read … First Domino
Lynch Mob to Hang Greenwood Friday
Borreca: The UH Board of Regents is set to discuss the future of UH President M.R.C. Greenwood at a meeting Friday. The Faculty Senate is considering a resolution asking for a vote of no confidence in Greenwood to be held next week, and there is continuing legislative speculation regarding Greenwood's effectiveness….
In 2010, Greenwood became the first UH president to address a joint session of the Legislature. She promised to increase UH graduation rates and said the system needed more money.
Since then, the university has not had an easy time at the Legislature. And there are questions whether a bruised UH president would retain any credibility at the Legislature next year.
There are also new concerns about repeated cost overruns with major building programs. The construction tab for West Oahu has reportedly gone from $110 million in 2010 to $177 million today, and that the UH Cancer Research Center was supposed to be $119 million but now is estimated to cost $150 million, according to a university source.
Greenwood, Apple and a number of regents apologized for the UH's continued fumbling performance, but there is a concern that something more than a heartfelt "I'm sorry" is needed.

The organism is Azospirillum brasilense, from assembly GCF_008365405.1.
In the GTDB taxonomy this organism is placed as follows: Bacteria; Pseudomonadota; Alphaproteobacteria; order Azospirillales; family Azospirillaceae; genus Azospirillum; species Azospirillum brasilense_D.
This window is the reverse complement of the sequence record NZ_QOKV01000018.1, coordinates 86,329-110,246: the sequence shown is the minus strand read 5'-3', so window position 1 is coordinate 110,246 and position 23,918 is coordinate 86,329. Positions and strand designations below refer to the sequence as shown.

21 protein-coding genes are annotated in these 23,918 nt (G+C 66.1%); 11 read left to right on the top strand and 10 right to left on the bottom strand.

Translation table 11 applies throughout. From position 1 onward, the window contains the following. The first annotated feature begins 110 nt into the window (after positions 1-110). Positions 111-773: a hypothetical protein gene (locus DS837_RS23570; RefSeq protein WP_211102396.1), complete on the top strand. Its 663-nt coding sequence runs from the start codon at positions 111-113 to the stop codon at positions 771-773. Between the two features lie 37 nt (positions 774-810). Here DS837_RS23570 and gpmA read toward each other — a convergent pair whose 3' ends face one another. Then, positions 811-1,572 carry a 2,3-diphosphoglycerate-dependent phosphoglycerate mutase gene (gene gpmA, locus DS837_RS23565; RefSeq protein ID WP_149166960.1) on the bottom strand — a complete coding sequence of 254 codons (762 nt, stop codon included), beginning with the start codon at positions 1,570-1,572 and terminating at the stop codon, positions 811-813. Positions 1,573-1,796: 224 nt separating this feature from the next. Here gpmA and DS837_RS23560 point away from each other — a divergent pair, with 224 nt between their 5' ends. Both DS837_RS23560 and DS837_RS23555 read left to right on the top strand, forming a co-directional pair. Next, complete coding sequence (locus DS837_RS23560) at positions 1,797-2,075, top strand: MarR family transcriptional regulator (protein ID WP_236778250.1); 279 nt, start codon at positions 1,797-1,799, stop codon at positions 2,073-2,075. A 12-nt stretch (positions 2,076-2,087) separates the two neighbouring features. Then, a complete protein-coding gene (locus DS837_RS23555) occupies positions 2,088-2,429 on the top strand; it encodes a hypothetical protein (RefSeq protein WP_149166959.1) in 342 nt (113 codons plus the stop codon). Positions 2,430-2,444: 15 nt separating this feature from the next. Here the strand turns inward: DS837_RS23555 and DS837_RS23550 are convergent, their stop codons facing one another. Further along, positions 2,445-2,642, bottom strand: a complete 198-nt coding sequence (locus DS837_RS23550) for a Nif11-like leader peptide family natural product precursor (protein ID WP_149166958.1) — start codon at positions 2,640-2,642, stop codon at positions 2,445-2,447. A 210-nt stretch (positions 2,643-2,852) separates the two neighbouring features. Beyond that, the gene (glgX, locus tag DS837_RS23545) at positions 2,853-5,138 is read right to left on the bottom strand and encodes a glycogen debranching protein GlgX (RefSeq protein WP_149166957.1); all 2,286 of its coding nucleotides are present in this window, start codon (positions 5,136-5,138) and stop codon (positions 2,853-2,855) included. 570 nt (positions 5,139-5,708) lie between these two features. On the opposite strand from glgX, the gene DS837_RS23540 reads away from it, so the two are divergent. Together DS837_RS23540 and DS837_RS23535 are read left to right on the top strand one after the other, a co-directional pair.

Rep. K. Mark Takai told this paper last week that "a change in leadership is need-ed at this point for the university to heal and move on."…
After Friday we see just how the current regents meet the test to "face up to and identify unpleasant realities and act upon them."
read … Lynch Mob
Hannemann/Caldwell Dipped into Pension Funds to ‘Balance’ Budget
CB: In Fiscal Year 2010, when Caldwell was former Honolulu Mayor Mufi Hannemann’s right hand man, the administration took $53 million from the OPEB reserve and put it toward its regular contributions to the Hawaii Employer-Union Health Benefits Trust Fund. This in turn allowed more money to be left in the city’s general fund, which ended up carrying a surplus.
The following year Mayor Peter Carlisle’s administration began funding the OPEB reserve fund, and over the past two years has socked away $83.5 million.
PDF: 2012 opeb update
Related: Machida Trotted out to Help Cayetano on ERS Unfunded Liability
read … Finger Pointing over Pension Raids
Caldwell Raised Property Taxes, Zoo Fee for Keiki